Fusing horizons in qualitative research: Gadamer and cultural resonances

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Abstract

In this article, I explore the intersection between Hans Georg Gadamer’s ‘fusion of horizons’ and interpreter’s ‘prejudices,’ together with the concept of cultural resonances as they pertain to qualitative research in psychology. I define cultural resonances as the researcher’s different cultural associations and/or connotations (e.g., myths, legends, popular media references), that emerge in an interpretive encounter with a text. Through a reading of Gadamer’s theory, I further explain how cultural resonances are contained within what he referred to as the interpreter’s language, prejudice, horizon, and play. Therefore, inspired by Gadamer’s assertion that understanding is always a process in which different worlds of knowledge (horizons) fuse together, and with reference to psychoanalytic reverie, Boesch’s concepts of cultural psychology, and narrative theory, I discuss cultural resonances as a horizon that inevitably unfolds in qualitative research. Finally, relying on the different topics discussed in the article, I offer a Gadamer-inspired framework for using cultural resonances in qualitative interpretation. The limitations of this framework, as well as its advantages, are discussed, with regard to reflexivity, power, rigor, and cultural sensitivity.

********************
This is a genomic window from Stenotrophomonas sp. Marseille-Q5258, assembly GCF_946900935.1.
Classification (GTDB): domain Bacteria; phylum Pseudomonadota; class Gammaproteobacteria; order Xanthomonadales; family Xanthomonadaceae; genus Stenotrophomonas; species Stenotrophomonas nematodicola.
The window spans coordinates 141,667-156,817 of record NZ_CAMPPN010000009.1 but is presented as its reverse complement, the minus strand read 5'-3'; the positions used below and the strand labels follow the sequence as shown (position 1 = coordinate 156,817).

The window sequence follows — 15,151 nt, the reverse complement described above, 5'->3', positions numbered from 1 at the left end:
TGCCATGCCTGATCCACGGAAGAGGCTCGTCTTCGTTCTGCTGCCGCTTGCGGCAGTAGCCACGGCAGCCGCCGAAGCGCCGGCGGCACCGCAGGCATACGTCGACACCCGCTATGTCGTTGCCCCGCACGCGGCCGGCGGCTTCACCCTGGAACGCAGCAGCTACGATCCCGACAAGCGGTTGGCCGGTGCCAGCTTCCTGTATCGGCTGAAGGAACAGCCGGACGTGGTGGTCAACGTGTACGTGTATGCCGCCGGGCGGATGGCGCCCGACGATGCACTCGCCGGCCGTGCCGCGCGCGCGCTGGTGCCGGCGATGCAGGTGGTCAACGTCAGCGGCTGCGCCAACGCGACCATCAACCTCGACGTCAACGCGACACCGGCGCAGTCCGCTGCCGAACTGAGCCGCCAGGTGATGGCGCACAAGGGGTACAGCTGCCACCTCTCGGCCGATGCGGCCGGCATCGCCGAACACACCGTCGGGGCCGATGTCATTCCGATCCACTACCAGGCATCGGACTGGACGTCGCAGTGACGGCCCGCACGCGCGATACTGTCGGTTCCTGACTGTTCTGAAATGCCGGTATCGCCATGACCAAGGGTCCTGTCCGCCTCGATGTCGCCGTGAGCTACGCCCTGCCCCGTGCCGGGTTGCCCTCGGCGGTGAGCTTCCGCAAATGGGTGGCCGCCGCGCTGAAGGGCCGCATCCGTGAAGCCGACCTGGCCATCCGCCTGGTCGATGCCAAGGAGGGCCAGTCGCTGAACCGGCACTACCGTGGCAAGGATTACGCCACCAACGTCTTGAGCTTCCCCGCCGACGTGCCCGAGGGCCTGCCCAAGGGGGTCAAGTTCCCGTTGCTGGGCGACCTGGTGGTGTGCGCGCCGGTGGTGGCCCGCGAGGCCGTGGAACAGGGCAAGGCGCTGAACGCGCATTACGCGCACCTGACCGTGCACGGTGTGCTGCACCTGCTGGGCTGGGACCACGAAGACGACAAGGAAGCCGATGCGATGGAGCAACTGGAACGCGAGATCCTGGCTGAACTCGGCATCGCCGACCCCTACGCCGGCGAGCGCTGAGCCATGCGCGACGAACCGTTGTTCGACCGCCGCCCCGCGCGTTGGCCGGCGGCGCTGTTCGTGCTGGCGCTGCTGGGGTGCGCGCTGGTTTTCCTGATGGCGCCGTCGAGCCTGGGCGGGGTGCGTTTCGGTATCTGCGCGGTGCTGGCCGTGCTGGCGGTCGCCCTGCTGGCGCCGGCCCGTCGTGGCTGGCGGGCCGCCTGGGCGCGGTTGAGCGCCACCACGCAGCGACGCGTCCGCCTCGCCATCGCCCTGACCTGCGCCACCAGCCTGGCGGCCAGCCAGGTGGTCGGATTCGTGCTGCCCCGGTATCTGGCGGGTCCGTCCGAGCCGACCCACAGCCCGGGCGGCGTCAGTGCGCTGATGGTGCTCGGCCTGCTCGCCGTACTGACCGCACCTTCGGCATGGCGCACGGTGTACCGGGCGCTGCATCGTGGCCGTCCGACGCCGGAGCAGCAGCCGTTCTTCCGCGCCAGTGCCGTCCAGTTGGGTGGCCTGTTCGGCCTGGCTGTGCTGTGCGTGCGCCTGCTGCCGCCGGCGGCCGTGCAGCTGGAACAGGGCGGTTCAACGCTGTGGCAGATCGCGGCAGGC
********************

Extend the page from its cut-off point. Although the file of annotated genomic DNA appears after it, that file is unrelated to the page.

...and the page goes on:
Original languageEnglish
Pages (from-to)768-783
Number of pages16
JournalQualitative Research in Psychology
Volume19
Issue number3
Early online date2020
DOIs
StatePublished - 2022

Bibliographical note

Publisher Copyright:
© 2020 Taylor & Francis.

Keywords

  • Cultural resonances
  • Gadamer
  • hermeneutics
  • interpretive research

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